To activate or fully utilize their abilities, neurodiverse people frequently require workplace accommodations, such as headphones to minimize auditory overstimulation. They occasionally display challenging peculiarities. The difficulties and accommodations are frequently tolerable, and the potential rewards are excellent. However, to reap the rewards, most businesses would need to change their hiring, choosing, and career development procedures to reflect a broader notion of talent.
To access neurodiverse talent, an increasing number of well-known organizations have changed their HR procedures.
Managers claim that the programs are already paying off in ways that go far beyond brand enhancement, even if they are still in their infancy. SAP’s program, which has been running for the longest among major firms, is only four years old. These include boosting employee engagement levels and increasing productivity, quality, and innovative skills. No other effort in his company, according to Nick Wilson, managing director of HPE South Pacific, which has one of the largest such programs, offers advantages on so many levels.
The most unexpected effect may be that managers have started to seriously consider how to best utilize all employees’ talents by being more considerate of individual requirements. According to Silvio Bessa, senior vice president of digital business services at SAP, the program “forces you to get to know the person better, so you know how to manage them.” I’m without a doubt a better manager because of it.
Why Neurodiversity Presents Opportunities
Because we are all born and nurtured differently, everyone is to some extent differently abled (a term that many neurodiverse people prefer). Our thought processes are a combination of the “machinery” we were born with and the events that “programmed” us.
Most managers are aware of the benefits that diverse personnel backgrounds, disciplinary histories, gender, cultural origins, and other personal characteristics may bring to an organization. Neurodiversity has similar, but more immediate, advantages. A company’s efforts to generate or recognize value may benefit from the unique views that neurodiverse people can offer because they are wired differently than “neurotypical” people.
When they are working, even highly capable neurodiverse people are often underemployed.
Why Companies Don’t Tap Neurodiverse Talent
What has prevented so many businesses from hiring individuals with the skills they so desperately need? It all depends on how they identify and choose talent and choose who to hire (and promote).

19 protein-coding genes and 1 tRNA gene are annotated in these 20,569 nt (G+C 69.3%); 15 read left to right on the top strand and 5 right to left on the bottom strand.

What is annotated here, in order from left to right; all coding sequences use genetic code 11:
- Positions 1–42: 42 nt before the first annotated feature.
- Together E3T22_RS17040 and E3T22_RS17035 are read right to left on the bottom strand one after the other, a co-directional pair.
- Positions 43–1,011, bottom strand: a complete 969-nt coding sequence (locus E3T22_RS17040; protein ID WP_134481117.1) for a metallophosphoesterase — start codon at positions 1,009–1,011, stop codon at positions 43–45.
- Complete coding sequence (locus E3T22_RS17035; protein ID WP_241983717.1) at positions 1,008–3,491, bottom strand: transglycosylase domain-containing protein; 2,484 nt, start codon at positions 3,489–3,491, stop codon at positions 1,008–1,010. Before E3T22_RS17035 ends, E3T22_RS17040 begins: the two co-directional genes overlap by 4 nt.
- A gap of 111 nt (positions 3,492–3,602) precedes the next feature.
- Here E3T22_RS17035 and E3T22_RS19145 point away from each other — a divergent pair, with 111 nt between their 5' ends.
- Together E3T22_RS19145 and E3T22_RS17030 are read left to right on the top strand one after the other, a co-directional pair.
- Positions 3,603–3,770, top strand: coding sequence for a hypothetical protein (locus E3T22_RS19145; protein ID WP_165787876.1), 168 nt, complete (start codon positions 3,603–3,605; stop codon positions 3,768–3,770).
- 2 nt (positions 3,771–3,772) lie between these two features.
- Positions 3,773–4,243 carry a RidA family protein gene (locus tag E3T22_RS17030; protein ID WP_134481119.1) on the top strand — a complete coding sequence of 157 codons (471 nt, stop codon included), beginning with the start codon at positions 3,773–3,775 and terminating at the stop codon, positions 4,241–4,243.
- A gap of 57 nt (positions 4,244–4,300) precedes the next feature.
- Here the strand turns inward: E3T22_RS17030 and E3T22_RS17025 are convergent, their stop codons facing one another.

HR procedures are created with a focus on widespread organization-wide implementation, particularly in large businesses. Scalability, however, conflicts with the objective of hiring neurodiverse personnel.
But they miss out on neurodiverse talent due to two significant issues.
The first involves interviewing, a procedure that practically everyone performs when using the conventional strategy. Neurodiverse individuals may be exceptional in critical areas, yet many struggle in interviews. For instance, autistic individuals frequently avoid eye contact, are prone to verbal digressions, and are sometimes extremely forthright about their shortcomings. Some people struggle with confidence because of setbacks they encountered in prior interviews. In general, neurodiverse applicants are unlikely to perform better in interviews than less skilled neurotypical candidates.
The second issue arises from the presumption that scalable operations necessitate strict adherence to standardized methods. This issue is particularly prevalent in large corporations. As previously indicated, employees in neurodiversity programs often need to be given the freedom to stray from conventional wisdom. As a result, a manager’s focus changes from standardizing processes to modifying unique work situations.
Most concessions, like changing the lighting and giving out noise-cancelling headphones, are not extremely pricey. However, they do necessitate more customization on the part of managers than would otherwise be the case.
How can employers make their workplaces more neurodiversity-friendly?
- Offer small adjustments to an employee’s workspace to accommodate any sensory needs, such as
- Sound sensitivity: Offer a quiet break space, communicate expected loud noises (like fire drills), and offer noise-cancelling headphones.
- Tactile: Allow modifications to the usual work uniform.
- Movements: Allow the use of fidget toys, allow extra movement breaks, and offer flexible seating.
- Use a clear communication style:
- Avoid sarcasm, euphemisms, and implied messages.
- Provide concise verbal and written instructions for tasks, and break tasks down into small steps.
- Inform people about workplace/social etiquette, and don’t assume someone is deliberately breaking the rules or being rude.
- Try to give advance notice if plans are changing and provide a reason for the change.
- Don’t make assumptions — ask a person’s individual preferences, needs, and goals.
- Be kind, be patient.
Help is here:
Madhuram Narayanan Centre for Exceptional Children
No. 18, Prakasam Street,
(Next to SKCL Harmony Square)
T.Nagar, Chennai – 600 017, INDIA
Phone: 9566099673 / 9840414148